Rhett McLaughlin and Charles Lincoln Neal III are ' intertainers ' who have attracted more than 8 million subscribers with their Good Mythical Morning series, which parodies breakfast news programmes.

The comedy duo, who both have engineering degrees and have been friends since childhood, have made nearly half their fortune through sponsored content deals, which includes shooting ridiculous and humorous commercials for businesses. 

They have shot sponsored ads for Gillette, Wendy's and Toyota, as well as several smaller businesses. Considering Rhett and Link have a YouTube subscriber base of over 11 million people (8 million on their Good Mythical Morning channel and 3 million on their Rhett & Link channel), this is an advertising ploy that would likely have both the businesses and the YouTube duo laughing all the way to the bank.

5. KSI: US$4.5 million (NZ$6.6m)

Tied in fifth place is Olajide 'JJ' Olatunji, who follows in the footsteps of PewDiePie as a video game commentator / comedian. His YouTube channel KSIOlajidebt has over 10.8 million followers.

Best known for his FIFA gaming skills, the 22-year-old records up to 40 videos a month, with each video usually amassing around 2 million views. His family members often feature in the videos.

Olatunji has also used his YouTube channel to launch his rap career. Earlier this year, he released the single Lamborghini, which reached No. 30 on the UK charts.

7. Michelle Phan: US$3 million (NZ$4.4m)

What started as a hobby turned into a lucrative business for self-taught makeup artist Michelle Phan. The YouTube beauty vlogger shows fans how to apply make up to look like different celebrities or characters, including Angelina Jolie, Lady Gaga and Game of Thrones' Daenerys Targaryen.

Phan's videos began to go viral online after BuzzFeed posted two of her make-up tutorials in 2009 and 2010. Since then she has accumulated more than 8 million subscribers and 1.1 billion video views.

In addition to her hugely successful YouTube channel, Phan has had a make-up line with L'Oreal, a book published by Random House, and is also the founder of online beauty community Ipsy.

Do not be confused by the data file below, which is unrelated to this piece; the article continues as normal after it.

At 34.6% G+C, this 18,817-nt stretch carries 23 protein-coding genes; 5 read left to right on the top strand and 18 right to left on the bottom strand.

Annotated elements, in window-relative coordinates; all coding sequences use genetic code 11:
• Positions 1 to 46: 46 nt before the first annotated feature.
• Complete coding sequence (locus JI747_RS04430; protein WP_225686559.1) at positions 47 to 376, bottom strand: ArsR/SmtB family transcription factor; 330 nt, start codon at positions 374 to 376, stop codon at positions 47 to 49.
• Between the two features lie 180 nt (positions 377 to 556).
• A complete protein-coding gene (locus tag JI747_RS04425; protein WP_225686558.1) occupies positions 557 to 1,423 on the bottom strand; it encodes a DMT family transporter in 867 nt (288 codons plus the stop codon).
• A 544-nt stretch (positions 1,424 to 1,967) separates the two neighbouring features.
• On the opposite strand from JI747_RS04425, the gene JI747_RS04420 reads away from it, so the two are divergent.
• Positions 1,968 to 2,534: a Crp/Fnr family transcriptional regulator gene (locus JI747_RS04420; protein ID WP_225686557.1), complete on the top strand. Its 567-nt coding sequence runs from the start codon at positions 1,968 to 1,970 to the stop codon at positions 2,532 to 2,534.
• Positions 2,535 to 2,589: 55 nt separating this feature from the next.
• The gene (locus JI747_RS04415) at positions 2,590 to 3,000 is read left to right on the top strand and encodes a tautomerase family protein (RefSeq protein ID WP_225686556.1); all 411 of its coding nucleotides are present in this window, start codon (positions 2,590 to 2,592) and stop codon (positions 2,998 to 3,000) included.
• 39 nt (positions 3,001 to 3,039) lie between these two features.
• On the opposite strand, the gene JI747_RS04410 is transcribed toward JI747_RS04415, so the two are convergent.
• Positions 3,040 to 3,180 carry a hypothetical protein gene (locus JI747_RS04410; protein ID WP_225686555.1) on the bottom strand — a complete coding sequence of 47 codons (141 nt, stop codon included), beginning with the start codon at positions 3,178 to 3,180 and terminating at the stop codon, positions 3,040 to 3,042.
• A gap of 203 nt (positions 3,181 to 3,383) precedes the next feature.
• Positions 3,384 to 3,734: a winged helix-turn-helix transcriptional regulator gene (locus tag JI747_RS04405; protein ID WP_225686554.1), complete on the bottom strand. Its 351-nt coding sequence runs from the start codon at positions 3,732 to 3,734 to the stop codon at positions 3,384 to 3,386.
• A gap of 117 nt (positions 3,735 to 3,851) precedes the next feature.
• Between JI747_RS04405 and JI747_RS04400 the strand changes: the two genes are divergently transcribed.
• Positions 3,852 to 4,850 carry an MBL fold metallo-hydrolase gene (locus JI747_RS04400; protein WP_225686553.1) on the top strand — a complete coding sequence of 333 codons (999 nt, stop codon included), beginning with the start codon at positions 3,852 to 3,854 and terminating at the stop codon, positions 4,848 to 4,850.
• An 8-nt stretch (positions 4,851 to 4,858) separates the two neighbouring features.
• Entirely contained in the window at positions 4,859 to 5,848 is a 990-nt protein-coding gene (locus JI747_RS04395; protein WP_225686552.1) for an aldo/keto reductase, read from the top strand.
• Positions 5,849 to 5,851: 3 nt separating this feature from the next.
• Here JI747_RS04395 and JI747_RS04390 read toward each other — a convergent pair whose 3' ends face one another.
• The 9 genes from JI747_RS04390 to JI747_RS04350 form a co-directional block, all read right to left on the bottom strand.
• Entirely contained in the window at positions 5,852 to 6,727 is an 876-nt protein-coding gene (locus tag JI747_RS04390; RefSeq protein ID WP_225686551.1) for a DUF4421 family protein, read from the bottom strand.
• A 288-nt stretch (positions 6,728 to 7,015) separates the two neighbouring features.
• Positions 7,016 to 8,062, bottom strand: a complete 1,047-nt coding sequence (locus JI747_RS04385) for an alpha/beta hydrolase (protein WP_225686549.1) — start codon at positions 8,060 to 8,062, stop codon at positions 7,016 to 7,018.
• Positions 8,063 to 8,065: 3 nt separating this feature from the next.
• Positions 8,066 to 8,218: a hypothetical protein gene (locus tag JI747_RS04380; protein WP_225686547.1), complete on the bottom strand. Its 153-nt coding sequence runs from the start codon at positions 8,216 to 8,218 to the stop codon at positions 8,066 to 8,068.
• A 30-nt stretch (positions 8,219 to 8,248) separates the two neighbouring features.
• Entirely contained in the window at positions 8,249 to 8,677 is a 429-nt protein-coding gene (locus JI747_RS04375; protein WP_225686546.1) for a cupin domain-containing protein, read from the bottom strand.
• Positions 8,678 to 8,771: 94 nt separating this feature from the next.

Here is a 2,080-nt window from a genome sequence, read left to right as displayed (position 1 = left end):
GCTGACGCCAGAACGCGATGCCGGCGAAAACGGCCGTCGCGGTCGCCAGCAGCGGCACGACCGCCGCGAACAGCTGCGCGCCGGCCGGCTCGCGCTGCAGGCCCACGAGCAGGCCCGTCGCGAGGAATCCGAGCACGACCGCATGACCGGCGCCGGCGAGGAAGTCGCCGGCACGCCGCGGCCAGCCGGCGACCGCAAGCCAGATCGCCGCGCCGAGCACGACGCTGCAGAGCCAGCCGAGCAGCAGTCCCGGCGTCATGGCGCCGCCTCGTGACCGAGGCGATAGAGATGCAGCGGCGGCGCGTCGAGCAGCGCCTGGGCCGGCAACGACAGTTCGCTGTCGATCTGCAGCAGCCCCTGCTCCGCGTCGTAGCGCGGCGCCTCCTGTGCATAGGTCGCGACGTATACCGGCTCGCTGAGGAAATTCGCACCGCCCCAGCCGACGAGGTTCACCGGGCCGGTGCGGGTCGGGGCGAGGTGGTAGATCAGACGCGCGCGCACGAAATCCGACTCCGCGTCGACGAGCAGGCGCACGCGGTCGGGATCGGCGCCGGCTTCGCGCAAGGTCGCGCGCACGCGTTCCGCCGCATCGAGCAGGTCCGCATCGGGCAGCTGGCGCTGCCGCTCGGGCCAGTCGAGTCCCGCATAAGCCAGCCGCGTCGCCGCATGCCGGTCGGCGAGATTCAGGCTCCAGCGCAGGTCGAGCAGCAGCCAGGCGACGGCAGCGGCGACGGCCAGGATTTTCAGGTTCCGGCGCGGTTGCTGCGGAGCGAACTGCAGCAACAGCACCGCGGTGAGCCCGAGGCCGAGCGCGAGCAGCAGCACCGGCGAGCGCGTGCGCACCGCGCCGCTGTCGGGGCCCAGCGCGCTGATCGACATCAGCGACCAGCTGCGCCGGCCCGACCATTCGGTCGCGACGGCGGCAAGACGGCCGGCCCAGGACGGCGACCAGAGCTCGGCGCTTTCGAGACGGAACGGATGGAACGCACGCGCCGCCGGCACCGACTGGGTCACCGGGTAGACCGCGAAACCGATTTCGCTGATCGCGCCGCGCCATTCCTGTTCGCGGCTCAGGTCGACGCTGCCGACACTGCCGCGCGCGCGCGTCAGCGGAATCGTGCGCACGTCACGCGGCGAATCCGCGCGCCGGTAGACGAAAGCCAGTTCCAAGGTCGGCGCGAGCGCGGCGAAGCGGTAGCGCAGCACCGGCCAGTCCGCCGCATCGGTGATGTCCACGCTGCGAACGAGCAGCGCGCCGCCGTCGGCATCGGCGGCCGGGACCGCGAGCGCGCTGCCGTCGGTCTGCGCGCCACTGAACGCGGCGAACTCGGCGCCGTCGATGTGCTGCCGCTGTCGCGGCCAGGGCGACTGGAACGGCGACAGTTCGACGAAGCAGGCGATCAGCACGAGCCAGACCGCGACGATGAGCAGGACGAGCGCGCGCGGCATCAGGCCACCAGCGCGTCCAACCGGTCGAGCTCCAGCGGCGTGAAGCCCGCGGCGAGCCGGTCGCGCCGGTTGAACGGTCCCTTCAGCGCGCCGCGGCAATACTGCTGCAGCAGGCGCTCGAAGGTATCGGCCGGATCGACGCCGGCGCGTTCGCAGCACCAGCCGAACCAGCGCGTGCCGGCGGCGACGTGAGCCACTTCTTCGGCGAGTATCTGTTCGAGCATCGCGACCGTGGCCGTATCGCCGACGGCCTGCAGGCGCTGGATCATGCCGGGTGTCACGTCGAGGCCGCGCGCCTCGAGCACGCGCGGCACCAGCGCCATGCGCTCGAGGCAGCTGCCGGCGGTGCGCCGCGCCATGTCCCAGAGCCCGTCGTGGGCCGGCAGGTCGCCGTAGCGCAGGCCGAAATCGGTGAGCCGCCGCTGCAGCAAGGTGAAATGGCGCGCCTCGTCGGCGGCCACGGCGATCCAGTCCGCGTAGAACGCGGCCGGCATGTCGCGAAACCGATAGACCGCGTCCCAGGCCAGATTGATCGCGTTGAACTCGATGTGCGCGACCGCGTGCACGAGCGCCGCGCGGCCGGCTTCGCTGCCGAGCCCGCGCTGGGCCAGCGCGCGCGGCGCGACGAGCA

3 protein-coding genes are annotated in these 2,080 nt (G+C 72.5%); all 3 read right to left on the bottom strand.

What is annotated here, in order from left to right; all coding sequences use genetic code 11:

At just 28 years of age, it looks like this YouTube beauty queen is sitting pretty.

8. Superwoman: US$2.5 million (NZ$3.7m)

Lilly Singh, better known by her YouTube name Superwoman, found fame with her humorous take on everyday life. Her clips take on a range of topics from "battle of the sexes" to "parent lols".

A first generation immigrant from India, Singh's comedy is often influenced by her ethnic background and experiences growing up with Indian parents. 

She has travelled the world over the past year with her stand-up comedy show A Trip to Unicorn Island. Her videos have over 880 million views and her YouTube channel has over 6.8 million subscribers

9. Roman Atwood: US$2.5 million (NZ$3.7m)

Prankster Roman Atwood has found fame as the digital-era version of Ashton Kutcher. In clips reminiscent of Punk'd, Atwood pranks family and friends, to the delight of his 4 million YouTube subscribers.

He recently stirred controversy after tricking his girlfriend into thinking their three-year-old son was killed in an explosion. His poor girlfriend may have been left traumatised but Atwood was rewarded with 12 million views on YouTube.

The Washington Post dubbed him "YouTube's most appalling prankster" after the stunt. That's saying something.

Nissan got in on the joke with Atwood earlier this year, enlisting his talents as part of their Super Bowl advertising campaign. 

10.  Rosanna Pansino: US$2.5 million ($A3.7m)

Also tied in eight place is baking queen Rosanna Pansino, best known for her YouTube cooking show Nerdy Nummies. She also has a cookbook by the same name.

Pansino's culinary creations have earned her a follower-base of 4.7 million subscribers on YouTube and is credited with taking the cooking show format to the internet. 

The self-taught chef is also an actress, appearing on Glee before finding YouTube fame.

 - SMH